Where Are We Now

July 26, 2011

** HEADS UP ** I just want to let you guys know I’m taking off for vacation for the next five days. So if there are no posts until Sunday, fear not, for I will be back.

Now that that’s out of the way, I’ll toss you guys one last bone until I’m back.

With the offseason creeping slowly towards a close and with camps and preseason seemingly right around the corner, it’s fair to look at how our team progressed or digressed in the offseason.  Assuming that Marchand resigns (and I’m confident he will), this team remains relatively unchanged aside from the departure of Ryder and Kaberle.  I, like many of you, think this team is better off standing pat. Regardless of any moves that may or may not be coming, we can assume this team will compete for glory yet again.

But what about the other teams in the East. There’s been a good amount of movement as teams posture to improve on their 2010-2011 seasons. Buffalo looks very different with Tim Connolly running for the hills and Christian Erhoff and Ville Leino donning the slug jersey. Montreal, as we’ve been accustomed too, made a few moves, losing Halpern, Pouliot and Hamerlick and adding Erik Cole and a few other role players. Toronto doesn’t even look like the same team, and Ottawa… well I don’t think we have too much to worry about there.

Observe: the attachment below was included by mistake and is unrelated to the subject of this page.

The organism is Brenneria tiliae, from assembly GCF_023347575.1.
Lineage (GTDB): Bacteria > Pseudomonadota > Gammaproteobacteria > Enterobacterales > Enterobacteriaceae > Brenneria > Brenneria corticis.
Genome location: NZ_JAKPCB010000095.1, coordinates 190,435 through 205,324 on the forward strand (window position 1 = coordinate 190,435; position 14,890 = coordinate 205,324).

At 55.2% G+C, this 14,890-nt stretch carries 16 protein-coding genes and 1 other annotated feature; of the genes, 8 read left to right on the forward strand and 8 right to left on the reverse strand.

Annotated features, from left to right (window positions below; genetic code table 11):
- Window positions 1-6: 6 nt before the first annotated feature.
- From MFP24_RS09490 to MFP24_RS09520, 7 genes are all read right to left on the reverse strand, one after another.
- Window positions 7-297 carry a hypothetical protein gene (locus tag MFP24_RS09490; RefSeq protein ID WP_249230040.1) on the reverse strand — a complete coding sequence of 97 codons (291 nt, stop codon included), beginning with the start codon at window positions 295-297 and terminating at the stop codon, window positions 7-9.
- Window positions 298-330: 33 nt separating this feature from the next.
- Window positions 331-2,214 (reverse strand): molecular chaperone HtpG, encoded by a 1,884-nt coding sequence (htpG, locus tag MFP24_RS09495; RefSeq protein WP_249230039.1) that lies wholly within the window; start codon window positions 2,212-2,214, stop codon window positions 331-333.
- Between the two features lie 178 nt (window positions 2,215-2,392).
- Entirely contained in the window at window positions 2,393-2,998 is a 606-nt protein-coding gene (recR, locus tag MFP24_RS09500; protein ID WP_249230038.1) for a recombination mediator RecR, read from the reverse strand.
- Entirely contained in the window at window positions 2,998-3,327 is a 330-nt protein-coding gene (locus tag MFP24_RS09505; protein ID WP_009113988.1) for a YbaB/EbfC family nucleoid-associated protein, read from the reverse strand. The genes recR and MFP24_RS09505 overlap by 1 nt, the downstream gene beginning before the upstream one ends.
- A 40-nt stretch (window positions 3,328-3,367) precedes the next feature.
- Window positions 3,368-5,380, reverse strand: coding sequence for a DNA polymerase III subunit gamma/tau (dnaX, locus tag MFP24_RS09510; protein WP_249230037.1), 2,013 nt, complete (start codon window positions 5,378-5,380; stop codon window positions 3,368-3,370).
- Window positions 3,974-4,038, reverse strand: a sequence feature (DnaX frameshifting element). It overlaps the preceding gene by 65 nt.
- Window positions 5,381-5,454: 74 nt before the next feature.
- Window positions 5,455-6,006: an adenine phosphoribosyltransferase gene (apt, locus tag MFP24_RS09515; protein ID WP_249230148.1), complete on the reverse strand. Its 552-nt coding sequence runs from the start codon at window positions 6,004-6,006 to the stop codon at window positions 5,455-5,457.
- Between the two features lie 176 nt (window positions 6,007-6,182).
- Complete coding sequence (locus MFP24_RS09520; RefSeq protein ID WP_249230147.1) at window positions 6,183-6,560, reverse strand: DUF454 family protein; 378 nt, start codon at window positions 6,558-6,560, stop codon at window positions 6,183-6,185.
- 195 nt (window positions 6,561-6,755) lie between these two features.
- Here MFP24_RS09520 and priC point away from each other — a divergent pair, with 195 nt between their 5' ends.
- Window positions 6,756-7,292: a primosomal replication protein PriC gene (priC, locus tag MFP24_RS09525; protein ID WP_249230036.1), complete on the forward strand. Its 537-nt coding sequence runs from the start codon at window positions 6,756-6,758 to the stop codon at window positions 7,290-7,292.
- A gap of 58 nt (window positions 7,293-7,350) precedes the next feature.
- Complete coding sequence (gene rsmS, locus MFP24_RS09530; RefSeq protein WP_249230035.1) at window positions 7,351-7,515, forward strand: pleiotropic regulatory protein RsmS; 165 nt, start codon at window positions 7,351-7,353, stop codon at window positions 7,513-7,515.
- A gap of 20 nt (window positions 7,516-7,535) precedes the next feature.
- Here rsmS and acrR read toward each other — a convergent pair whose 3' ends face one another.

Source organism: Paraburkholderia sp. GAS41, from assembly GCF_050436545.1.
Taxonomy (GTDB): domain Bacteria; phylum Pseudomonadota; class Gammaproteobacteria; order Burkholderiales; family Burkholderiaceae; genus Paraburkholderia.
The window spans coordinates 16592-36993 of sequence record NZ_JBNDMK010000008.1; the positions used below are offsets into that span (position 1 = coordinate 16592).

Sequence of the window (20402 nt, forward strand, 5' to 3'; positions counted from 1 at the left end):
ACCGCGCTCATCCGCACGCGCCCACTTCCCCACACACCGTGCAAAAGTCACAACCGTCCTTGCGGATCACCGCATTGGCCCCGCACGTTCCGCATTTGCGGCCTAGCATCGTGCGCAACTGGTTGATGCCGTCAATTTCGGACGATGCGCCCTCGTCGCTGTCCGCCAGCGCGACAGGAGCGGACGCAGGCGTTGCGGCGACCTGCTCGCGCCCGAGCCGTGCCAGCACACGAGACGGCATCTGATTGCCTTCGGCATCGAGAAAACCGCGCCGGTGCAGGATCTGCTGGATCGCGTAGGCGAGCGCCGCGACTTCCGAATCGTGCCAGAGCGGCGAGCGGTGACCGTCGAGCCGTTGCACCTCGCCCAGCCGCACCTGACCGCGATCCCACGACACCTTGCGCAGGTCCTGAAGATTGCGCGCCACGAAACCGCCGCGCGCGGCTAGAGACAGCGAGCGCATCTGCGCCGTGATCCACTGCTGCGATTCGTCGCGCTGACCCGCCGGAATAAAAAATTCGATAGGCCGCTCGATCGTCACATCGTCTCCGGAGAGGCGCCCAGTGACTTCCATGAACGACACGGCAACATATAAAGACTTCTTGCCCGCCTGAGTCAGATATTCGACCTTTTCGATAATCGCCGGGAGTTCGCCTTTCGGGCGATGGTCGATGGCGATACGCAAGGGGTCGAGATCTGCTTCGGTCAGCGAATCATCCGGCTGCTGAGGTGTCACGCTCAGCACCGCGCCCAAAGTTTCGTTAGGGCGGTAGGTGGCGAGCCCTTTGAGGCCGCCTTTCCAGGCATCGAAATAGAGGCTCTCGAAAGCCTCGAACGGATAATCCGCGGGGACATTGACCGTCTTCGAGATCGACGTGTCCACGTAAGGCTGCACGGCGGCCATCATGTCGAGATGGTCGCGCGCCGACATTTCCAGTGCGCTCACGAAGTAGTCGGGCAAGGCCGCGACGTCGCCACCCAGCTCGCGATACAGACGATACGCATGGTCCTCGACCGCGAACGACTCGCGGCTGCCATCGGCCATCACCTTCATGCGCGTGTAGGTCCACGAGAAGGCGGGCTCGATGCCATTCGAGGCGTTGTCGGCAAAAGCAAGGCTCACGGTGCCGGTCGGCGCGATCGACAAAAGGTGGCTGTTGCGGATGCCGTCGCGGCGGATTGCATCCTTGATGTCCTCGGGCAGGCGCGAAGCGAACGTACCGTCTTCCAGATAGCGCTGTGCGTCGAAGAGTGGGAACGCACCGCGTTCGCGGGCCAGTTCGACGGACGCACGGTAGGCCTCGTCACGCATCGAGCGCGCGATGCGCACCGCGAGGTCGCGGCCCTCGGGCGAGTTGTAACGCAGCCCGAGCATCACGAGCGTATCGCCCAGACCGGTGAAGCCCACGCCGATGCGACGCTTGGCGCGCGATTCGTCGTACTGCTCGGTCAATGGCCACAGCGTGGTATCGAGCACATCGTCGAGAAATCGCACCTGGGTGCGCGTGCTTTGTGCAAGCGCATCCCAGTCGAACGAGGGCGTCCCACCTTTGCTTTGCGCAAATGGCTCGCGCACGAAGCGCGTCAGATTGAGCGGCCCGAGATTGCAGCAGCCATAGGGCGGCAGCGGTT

I believe this Bruins team will be a better team in all aspects of the game. They’re power play can only continue to improve, their PK and 5 on 5 game will be as good if not better, and in overtime, this team finally has confidence. I full expect them to finish first in the Northeast, and challenge Washington and Pittsburgh for the title in the Eastern Conference.

I’d like to know where we all stand on this though. Did they make the right moves? Would you have liked to see some more action on the front ends parts? Will anyone compete with Boston for the Northeast title? And how will Boston stack up against the other East powerhouses.

Let us know in the comments!

** PS ** I will be on here on my phone, so I can participate somewhat.  See you guys in 5!


“Why they ain’t signed Marchemont”

July 25, 2011

If you’re like me, and you spend more than your fair share of time perusing the major sports sites reporting hockey, then you’ve no doubt read the well circulate quote from Brad Marchand.